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The Brotherhood Of The Traveling Coat

The Brotherhood Of The Traveling Coat
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Photo Courtesy of Pixabay.com

BY JILL MATLOW

Do you remember the movie The Sisterhood of the Traveling Pants? It tells the story of a pair of jeans that fit four best friends who were all shapes and sizes and follows these characters over the summer as their lives take different turns. I was reminded of that movie when I went home over the Thanksgiving holiday in November.

I spent the last few months leading up to Thanksgiving going through my closets trying to find clothes I no longer wore or that no longer fit me which I could then donate. During this search party and deep in the back of my closet, I discovered my late grandfather’s long cashmere coat, which I had been holding onto for over 20 years. Shortly after his death in 1995, I started wearing his coat, just so that I could still have a piece of him close to me.

My siblings and I called our grandfather Ruby (short for Reuben). Ruby was the kind of grandfather any kid would wish they had. He had a great sense of humor and a twinkle in his eye so you never knew what kind of surprises were around the corner. It’s been over 20 years since his death but I still miss him terribly.

I knew I was going home for the holidays and thought this would be a perfect time to pay it forward with Ruby’s coat. I emailed my three nephews to see if any of them were interested and decided to pack his coat in my suitcase. What also made this coat extremely sentimental is that it was purchased in my dad’s clothing store and still bore the label (albeit tattered).

While the coat didn’t fit any of my three nephews, another family member had stopped by and the coat fit him beautifully! Ironically, my mother told me he and Ruby used to smoke cigars together back in the day—talk about full circle!

Ruby’s coat had such sentimental value to me but I also struggled with the fact that it had been sitting in my closet being worn by no one for over 20 years, so I was happy to pay it forward. While this family member has a roof over his head, I was still reminded of those less fortunate who still need basic clothing just to keep warm, especially with the cold winter season upon us.

According to the Coalition for the Homeless (www.coalitionforthehomeless.org) in September 2017, there were 62,351 homeless people, including 15,553 homeless families with 23,445 homeless children, sleeping each night in the New York City municipal shelter system. (Families comprise just over three-quarters of the homeless shelter population).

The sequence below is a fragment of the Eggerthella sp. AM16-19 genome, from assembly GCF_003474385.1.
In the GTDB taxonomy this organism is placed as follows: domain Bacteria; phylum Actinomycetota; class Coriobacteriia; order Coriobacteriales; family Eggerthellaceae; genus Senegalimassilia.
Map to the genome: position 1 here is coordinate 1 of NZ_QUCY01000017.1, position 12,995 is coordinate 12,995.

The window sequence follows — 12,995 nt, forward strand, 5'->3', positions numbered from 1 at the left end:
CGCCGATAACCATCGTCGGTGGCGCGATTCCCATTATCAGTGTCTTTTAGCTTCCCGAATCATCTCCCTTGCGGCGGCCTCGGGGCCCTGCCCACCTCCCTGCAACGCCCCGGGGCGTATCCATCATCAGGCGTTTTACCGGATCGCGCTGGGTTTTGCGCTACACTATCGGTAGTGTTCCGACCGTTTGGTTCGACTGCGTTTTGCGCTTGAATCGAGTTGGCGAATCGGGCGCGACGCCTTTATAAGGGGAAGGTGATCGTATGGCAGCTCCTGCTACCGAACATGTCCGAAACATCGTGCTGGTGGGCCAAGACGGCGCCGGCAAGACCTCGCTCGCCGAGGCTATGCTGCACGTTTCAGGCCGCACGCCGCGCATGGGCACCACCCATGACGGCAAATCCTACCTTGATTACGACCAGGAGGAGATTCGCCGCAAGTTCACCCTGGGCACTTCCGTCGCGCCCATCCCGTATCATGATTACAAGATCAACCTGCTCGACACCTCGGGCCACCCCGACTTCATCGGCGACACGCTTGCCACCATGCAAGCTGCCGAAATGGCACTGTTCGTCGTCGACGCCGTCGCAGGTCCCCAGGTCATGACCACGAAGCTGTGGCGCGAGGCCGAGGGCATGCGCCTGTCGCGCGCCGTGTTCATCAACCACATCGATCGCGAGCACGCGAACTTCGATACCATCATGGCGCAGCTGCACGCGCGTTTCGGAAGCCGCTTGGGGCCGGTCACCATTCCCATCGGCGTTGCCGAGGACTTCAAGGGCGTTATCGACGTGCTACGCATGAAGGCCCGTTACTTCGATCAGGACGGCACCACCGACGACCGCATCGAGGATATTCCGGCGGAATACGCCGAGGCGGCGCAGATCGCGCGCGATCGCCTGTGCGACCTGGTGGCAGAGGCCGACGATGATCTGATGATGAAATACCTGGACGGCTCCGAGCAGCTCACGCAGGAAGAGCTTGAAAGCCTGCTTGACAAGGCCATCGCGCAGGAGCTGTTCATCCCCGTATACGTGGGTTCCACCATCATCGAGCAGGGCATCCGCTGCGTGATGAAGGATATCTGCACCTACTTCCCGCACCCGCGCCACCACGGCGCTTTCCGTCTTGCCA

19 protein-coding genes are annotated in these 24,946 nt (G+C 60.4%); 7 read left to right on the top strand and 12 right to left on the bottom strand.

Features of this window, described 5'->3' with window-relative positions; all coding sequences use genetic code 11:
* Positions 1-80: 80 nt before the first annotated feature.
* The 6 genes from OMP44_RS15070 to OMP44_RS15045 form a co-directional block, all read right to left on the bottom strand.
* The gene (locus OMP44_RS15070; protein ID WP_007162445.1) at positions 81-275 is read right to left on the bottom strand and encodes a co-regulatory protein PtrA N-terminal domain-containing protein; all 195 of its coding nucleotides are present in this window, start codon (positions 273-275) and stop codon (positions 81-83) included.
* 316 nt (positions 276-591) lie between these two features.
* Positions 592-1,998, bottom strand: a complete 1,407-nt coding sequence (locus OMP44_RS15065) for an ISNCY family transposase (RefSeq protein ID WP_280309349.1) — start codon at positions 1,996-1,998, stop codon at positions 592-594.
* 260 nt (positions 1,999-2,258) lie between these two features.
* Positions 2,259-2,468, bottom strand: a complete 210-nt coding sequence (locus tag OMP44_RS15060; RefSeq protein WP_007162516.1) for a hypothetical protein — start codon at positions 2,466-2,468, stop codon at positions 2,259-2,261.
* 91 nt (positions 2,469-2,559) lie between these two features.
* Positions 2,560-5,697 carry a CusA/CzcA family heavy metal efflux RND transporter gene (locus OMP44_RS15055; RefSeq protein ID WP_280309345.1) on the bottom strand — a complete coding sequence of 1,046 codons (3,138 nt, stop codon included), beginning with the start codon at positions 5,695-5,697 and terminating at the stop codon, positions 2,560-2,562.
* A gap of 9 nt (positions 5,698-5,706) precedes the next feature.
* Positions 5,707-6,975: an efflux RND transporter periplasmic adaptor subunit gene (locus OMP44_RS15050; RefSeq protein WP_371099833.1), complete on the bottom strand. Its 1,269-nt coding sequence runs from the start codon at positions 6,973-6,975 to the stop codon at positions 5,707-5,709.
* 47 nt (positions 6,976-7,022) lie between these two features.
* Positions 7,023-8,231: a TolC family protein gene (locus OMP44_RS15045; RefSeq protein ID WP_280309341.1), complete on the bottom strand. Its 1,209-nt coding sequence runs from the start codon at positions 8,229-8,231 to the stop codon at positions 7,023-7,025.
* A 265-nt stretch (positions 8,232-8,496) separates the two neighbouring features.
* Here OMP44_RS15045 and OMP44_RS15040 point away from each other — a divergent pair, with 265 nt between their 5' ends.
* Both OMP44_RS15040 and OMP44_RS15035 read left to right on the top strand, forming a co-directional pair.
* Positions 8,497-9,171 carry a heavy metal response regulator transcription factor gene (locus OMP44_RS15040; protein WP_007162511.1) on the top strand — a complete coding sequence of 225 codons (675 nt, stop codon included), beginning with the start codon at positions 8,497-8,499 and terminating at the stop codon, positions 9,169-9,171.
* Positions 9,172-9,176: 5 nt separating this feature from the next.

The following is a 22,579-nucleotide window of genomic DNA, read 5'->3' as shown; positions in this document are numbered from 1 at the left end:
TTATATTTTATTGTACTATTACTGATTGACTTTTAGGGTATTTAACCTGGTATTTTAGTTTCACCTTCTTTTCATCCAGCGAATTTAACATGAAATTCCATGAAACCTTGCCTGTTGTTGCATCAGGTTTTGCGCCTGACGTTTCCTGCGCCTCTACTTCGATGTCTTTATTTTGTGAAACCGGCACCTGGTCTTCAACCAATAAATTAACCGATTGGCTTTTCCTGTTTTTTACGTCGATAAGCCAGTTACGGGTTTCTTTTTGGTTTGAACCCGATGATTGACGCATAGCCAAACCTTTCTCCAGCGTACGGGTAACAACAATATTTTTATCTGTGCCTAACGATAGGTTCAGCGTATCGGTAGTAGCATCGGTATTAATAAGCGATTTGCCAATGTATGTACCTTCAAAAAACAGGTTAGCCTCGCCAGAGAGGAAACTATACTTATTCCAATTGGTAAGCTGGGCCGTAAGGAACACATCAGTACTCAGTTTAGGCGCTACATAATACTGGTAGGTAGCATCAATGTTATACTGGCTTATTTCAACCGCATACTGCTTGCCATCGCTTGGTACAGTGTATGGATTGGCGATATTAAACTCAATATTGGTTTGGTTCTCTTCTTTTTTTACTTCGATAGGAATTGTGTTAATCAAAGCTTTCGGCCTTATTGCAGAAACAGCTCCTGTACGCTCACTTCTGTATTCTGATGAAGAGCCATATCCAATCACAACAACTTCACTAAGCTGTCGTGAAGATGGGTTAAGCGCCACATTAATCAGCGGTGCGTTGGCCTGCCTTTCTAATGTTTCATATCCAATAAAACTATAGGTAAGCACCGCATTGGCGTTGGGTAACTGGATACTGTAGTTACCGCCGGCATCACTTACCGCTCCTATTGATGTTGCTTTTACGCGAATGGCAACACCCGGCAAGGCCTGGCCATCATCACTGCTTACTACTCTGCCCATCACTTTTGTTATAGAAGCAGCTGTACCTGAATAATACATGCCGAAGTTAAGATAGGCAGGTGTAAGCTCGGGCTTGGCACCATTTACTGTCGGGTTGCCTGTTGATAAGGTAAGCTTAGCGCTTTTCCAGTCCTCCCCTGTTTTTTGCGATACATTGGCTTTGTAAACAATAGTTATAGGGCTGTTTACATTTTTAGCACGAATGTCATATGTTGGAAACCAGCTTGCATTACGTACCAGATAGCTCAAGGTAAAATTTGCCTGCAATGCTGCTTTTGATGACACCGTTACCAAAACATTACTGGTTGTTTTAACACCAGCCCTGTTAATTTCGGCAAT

Homelessness in New York City has reached the highest levels since the Great Depression of the 1930s.

As you read these statistics, it’s hard to fully embrace and understand the mayhem that ensues on Black Friday and Cyber Monday, when people are rushing to buy items they most likely don’t need or items that will sit in the backs of their closets collecting dust.

It’s true that you can get much fulfillment getting a great bargain but how about replacing that same good feeling with the knowledge that someone less fortunate will receive basic items from you that they desperately need? I think that’s a no-brainer.

This month, I’ll be attending a benefit concert “Rock to Rise” which is a fundraiser for the Center for Urban Community Services (CUCS). CUCS helps 50,000 people rise from poverty and homelessness and sets them on a healthy path with affordable housing along with health and social services programs.

I won’t be wearing Ruby’s coat to this benefit but I’ll take comfort in knowing that I am making a conscious effort to pay it forward this season with items I no longer need. What steps will you be taking this holiday season to help those less fortunate? We love hearing your stories and hope that you have a happy, healthy holiday season!

And remember… 

“No act of kindness, no matter how small, is ever wasted”

– Aesop

 

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Jill Matlow
Jill Matlow spent much of her career working in many different facets of the healthcare industry writing marketing proposals, creative briefs and tactical plans. She is thrilled to now be writing articles geared to baby boomers who are nostalgic about their past but still hopeful about their futures. While music is her first passion, writing comes in a close second.